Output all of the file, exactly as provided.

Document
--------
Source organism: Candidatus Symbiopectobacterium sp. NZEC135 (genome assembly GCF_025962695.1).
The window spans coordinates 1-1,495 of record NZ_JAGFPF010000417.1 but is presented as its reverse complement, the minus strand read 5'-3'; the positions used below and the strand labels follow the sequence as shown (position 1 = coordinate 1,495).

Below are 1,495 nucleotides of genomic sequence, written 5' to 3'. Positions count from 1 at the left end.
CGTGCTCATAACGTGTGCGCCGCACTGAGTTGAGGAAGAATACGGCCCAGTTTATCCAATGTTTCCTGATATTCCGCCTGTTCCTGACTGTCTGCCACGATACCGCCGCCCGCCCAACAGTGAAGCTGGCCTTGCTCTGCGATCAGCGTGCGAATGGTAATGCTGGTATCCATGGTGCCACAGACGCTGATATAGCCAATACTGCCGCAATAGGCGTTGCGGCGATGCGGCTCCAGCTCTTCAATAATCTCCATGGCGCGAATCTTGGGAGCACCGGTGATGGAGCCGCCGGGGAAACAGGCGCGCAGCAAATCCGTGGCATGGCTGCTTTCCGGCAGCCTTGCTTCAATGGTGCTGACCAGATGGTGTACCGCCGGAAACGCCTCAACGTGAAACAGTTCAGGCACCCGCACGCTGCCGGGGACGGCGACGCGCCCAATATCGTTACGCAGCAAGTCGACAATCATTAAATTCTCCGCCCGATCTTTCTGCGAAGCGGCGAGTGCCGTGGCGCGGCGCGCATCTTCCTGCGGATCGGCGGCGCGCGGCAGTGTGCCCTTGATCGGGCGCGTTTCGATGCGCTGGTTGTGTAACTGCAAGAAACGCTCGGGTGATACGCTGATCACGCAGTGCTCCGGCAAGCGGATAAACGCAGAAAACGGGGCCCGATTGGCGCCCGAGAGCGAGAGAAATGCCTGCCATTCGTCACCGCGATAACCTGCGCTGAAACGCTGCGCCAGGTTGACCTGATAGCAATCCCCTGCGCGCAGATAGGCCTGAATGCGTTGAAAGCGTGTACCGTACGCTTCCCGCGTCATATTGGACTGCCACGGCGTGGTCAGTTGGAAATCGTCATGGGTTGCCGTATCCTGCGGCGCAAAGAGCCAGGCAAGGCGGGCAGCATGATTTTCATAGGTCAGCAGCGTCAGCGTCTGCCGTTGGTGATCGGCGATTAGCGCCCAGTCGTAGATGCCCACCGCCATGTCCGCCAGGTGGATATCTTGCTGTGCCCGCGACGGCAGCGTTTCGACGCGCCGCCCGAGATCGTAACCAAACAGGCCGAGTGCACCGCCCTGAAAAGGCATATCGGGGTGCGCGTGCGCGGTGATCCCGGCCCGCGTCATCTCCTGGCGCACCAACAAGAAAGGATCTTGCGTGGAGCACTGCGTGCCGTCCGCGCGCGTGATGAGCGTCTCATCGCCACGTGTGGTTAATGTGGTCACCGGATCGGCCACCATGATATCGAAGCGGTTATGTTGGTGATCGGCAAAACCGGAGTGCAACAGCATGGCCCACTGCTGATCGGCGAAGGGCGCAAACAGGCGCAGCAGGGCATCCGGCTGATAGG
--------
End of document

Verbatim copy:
Source organism: Candidatus Symbiopectobacterium sp. NZEC135 (genome assembly GCF_025962695.1).
The window spans coordinates 1-1,495 of record NZ_JAGFPF010000417.1 but is presented as its reverse complement, the minus strand read 5'-3'; the positions used below and the strand labels follow the sequence as shown (position 1 = coordinate 1,495).

Below are 1,495 nucleotides of genomic sequence, written 5' to 3'. Positions count from 1 at the left end.
CGTGCTCATAACGTGTGCGCCGCACTGAGTTGAGGAAGAATACGGCCCAGTTTATCCAATGTTTCCTGATATTCCGCCTGTTCCTGACTGTCTGCCACGATACCGCCGCCCGCCCAACAGTGAAGCTGGCCTTGCTCTGCGATCAGCGTGCGAATGGTAATGCTGGTATCCATGGTGCCACAGACGCTGATATAGCCAATACTGCCGCAATAGGCGTTGCGGCGATGCGGCTCCAGCTCTTCAATAATCTCCATGGCGCGAATCTTGGGAGCACCGGTGATGGAGCCGCCGGGGAAACAGGCGCGCAGCAAATCCGTGGCATGGCTGCTTTCCGGCAGCCTTGCTTCAATGGTGCTGACCAGATGGTGTACCGCCGGAAACGCCTCAACGTGAAACAGTTCAGGCACCCGCACGCTGCCGGGGACGGCGACGCGCCCAATATCGTTACGCAGCAAGTCGACAATCATTAAATTCTCCGCCCGATCTTTCTGCGAAGCGGCGAGTGCCGTGGCGCGGCGCGCATCTTCCTGCGGATCGGCGGCGCGCGGCAGTGTGCCCTTGATCGGGCGCGTTTCGATGCGCTGGTTGTGTAACTGCAAGAAACGCTCGGGTGATACGCTGATCACGCAGTGCTCCGGCAAGCGGATAAACGCAGAAAACGGGGCCCGATTGGCGCCCGAGAGCGAGAGAAATGCCTGCCATTCGTCACCGCGATAACCTGCGCTGAAACGCTGCGCCAGGTTGACCTGATAGCAATCCCCTGCGCGCAGATAGGCCTGAATGCGTTGAAAGCGTGTACCGTACGCTTCCCGCGTCATATTGGACTGCCACGGCGTGGTCAGTTGGAAATCGTCATGGGTTGCCGTATCCTGCGGCGCAAAGAGCCAGGCAAGGCGGGCAGCATGATTTTCATAGGTCAGCAGCGTCAGCGTCTGCCGTTGGTGATCGGCGATTAGCGCCCAGTCGTAGATGCCCACCGCCATGTCCGCCAGGTGGATATCTTGCTGTGCCCGCGACGGCAGCGTTTCGACGCGCCGCCCGAGATCGTAACCAAACAGGCCGAGTGCACCGCCCTGAAAAGGCATATCGGGGTGCGCGTGCGCGGTGATCCCGGCCCGCGTCATCTCCTGGCGCACCAACAAGAAAGGATCTTGCGTGGAGCACTGCGTGCCGTCCGCGCGCGTGATGAGCGTCTCATCGCCACGTGTGGTTAATGTGGTCACCGGATCGGCCACCATGATATCGAAGCGGTTATGTTGGTGATCGGCAAAACCGGAGTGCAACAGCATGGCCCACTGCTGATCGGCGAAGGGCGCAAACAGGCGCAGCAGGGCATCCGGCTGATAGG